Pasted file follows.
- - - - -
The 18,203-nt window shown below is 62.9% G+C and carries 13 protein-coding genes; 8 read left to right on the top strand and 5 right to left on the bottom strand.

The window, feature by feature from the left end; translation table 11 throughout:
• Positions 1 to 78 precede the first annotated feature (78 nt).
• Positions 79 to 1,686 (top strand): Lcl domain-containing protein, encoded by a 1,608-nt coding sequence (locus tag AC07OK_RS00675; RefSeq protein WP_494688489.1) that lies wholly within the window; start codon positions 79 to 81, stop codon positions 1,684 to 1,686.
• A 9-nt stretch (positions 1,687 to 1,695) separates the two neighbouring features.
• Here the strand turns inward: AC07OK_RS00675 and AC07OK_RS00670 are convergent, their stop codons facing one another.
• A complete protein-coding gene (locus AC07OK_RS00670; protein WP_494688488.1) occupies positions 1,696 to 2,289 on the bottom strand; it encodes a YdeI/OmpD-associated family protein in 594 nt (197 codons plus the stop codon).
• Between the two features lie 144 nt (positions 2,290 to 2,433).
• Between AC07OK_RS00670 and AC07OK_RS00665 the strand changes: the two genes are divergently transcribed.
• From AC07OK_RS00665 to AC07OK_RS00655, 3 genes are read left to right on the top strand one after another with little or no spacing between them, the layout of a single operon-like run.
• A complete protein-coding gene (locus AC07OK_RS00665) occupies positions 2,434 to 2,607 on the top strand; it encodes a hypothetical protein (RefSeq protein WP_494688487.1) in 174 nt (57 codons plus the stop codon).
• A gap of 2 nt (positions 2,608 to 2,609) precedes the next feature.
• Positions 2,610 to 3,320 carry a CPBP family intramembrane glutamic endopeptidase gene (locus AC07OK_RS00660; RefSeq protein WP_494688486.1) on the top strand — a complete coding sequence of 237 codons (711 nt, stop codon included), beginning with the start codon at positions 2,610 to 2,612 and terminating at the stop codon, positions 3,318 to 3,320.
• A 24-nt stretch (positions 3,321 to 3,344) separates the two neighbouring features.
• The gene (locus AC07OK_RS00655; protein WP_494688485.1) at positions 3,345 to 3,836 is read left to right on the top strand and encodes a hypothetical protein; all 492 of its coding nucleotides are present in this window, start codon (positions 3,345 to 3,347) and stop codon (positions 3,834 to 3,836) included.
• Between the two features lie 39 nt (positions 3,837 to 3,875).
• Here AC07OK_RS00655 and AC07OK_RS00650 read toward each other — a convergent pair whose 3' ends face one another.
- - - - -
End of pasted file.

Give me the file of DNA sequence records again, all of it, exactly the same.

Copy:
The 18,203-nt window shown below is 62.9% G+C and carries 13 protein-coding genes; 8 read left to right on the top strand and 5 right to left on the bottom strand.

The window, feature by feature from the left end; translation table 11 throughout:
• Positions 1 to 78 precede the first annotated feature (78 nt).
• Positions 79 to 1,686 (top strand): Lcl domain-containing protein, encoded by a 1,608-nt coding sequence (locus tag AC07OK_RS00675; RefSeq protein WP_494688489.1) that lies wholly within the window; start codon positions 79 to 81, stop codon positions 1,684 to 1,686.
• A 9-nt stretch (positions 1,687 to 1,695) separates the two neighbouring features.
• Here the strand turns inward: AC07OK_RS00675 and AC07OK_RS00670 are convergent, their stop codons facing one another.
• A complete protein-coding gene (locus AC07OK_RS00670; protein WP_494688488.1) occupies positions 1,696 to 2,289 on the bottom strand; it encodes a YdeI/OmpD-associated family protein in 594 nt (197 codons plus the stop codon).
• Between the two features lie 144 nt (positions 2,290 to 2,433).
• Between AC07OK_RS00670 and AC07OK_RS00665 the strand changes: the two genes are divergently transcribed.
• From AC07OK_RS00665 to AC07OK_RS00655, 3 genes are read left to right on the top strand one after another with little or no spacing between them, the layout of a single operon-like run.
• A complete protein-coding gene (locus AC07OK_RS00665) occupies positions 2,434 to 2,607 on the top strand; it encodes a hypothetical protein (RefSeq protein WP_494688487.1) in 174 nt (57 codons plus the stop codon).
• A gap of 2 nt (positions 2,608 to 2,609) precedes the next feature.
• Positions 2,610 to 3,320 carry a CPBP family intramembrane glutamic endopeptidase gene (locus AC07OK_RS00660; RefSeq protein WP_494688486.1) on the top strand — a complete coding sequence of 237 codons (711 nt, stop codon included), beginning with the start codon at positions 2,610 to 2,612 and terminating at the stop codon, positions 3,318 to 3,320.
• A 24-nt stretch (positions 3,321 to 3,344) separates the two neighbouring features.
• The gene (locus AC07OK_RS00655; protein WP_494688485.1) at positions 3,345 to 3,836 is read left to right on the top strand and encodes a hypothetical protein; all 492 of its coding nucleotides are present in this window, start codon (positions 3,345 to 3,347) and stop codon (positions 3,834 to 3,836) included.
• Between the two features lie 39 nt (positions 3,837 to 3,875).
• Here AC07OK_RS00655 and AC07OK_RS00650 read toward each other — a convergent pair whose 3' ends face one another.